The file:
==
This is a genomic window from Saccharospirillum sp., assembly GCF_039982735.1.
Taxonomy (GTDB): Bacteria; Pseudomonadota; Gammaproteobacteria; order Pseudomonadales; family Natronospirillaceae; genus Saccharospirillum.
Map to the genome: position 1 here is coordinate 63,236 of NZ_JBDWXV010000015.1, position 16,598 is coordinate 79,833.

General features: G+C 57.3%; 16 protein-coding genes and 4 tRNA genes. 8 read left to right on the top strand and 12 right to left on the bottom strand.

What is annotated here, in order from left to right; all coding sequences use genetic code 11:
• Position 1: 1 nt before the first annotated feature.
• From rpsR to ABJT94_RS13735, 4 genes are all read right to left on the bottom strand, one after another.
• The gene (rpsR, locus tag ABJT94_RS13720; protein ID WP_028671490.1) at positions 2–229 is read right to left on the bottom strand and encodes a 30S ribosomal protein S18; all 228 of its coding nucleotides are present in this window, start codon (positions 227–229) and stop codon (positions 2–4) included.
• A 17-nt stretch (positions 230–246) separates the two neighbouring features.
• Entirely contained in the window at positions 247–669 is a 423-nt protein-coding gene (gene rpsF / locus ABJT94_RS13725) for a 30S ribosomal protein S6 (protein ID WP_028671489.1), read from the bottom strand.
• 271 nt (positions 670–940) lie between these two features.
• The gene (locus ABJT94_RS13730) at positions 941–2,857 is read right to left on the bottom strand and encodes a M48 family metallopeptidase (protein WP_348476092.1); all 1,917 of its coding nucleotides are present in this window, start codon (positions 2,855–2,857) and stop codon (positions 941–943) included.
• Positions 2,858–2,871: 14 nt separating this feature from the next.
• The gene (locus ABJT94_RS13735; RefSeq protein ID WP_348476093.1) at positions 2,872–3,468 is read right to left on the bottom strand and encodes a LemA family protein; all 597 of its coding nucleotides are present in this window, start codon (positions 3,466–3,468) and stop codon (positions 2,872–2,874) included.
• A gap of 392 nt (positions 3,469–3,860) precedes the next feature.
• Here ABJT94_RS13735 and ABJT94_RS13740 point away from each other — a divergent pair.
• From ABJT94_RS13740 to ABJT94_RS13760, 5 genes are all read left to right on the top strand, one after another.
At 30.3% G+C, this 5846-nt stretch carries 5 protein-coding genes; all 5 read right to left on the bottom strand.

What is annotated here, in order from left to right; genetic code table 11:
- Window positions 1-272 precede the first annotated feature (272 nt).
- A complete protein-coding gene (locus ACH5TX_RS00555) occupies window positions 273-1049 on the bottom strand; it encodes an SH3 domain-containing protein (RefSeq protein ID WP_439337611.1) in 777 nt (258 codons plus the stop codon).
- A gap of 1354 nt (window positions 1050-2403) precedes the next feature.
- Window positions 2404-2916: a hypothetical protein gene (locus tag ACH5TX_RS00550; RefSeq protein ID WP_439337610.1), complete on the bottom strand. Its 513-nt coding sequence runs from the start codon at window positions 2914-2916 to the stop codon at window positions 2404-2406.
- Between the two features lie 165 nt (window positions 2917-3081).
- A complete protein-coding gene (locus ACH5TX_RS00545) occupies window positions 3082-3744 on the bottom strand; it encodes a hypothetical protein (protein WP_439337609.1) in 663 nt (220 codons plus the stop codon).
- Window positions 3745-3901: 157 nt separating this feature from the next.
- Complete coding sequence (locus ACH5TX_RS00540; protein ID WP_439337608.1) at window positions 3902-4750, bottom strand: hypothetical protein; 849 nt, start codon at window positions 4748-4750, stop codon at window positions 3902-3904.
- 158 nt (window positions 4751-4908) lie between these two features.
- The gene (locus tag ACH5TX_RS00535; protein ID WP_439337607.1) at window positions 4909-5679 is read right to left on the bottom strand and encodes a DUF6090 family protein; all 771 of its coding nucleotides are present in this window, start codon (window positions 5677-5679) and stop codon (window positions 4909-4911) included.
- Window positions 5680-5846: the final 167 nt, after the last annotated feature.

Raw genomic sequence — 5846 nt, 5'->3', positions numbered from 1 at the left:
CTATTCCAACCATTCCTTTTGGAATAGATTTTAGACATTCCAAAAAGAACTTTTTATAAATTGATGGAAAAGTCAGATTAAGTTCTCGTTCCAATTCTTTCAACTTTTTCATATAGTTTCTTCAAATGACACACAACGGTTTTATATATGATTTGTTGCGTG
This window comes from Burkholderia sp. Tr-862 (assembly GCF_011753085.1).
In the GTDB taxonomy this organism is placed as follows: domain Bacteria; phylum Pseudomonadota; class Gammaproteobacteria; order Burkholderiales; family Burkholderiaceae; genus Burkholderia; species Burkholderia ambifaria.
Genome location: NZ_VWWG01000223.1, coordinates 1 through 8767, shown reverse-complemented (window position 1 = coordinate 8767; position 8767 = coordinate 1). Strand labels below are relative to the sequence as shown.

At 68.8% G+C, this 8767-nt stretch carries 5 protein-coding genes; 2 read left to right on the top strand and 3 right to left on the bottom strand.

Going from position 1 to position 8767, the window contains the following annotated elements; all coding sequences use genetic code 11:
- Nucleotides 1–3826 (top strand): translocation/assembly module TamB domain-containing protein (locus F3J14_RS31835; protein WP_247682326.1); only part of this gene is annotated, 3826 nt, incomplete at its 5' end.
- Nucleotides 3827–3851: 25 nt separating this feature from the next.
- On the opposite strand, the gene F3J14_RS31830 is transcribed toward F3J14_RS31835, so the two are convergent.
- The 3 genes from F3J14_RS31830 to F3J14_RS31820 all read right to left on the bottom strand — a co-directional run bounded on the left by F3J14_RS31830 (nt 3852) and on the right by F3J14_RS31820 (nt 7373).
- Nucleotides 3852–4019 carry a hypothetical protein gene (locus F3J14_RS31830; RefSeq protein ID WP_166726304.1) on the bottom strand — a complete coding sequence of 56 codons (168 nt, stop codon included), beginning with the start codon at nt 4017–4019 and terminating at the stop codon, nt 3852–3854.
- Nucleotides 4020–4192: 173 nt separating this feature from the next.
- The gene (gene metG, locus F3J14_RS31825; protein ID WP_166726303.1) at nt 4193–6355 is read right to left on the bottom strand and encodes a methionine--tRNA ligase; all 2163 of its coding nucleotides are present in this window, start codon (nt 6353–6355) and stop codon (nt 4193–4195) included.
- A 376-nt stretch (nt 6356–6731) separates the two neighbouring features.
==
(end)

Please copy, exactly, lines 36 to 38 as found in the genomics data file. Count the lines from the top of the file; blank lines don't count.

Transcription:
At 68.8% G+C, this 8767-nt stretch carries 5 protein-coding genes; 2 read left to right on the top strand and 3 right to left on the bottom strand.

Going from position 1 to position 8767, the window contains the following annotated elements; all coding sequences use genetic code 11:
- Nucleotides 1–3826 (top strand): translocation/assembly module TamB domain-containing protein (locus F3J14_RS31835; protein WP_247682326.1); only part of this gene is annotated, 3826 nt, incomplete at its 5' end.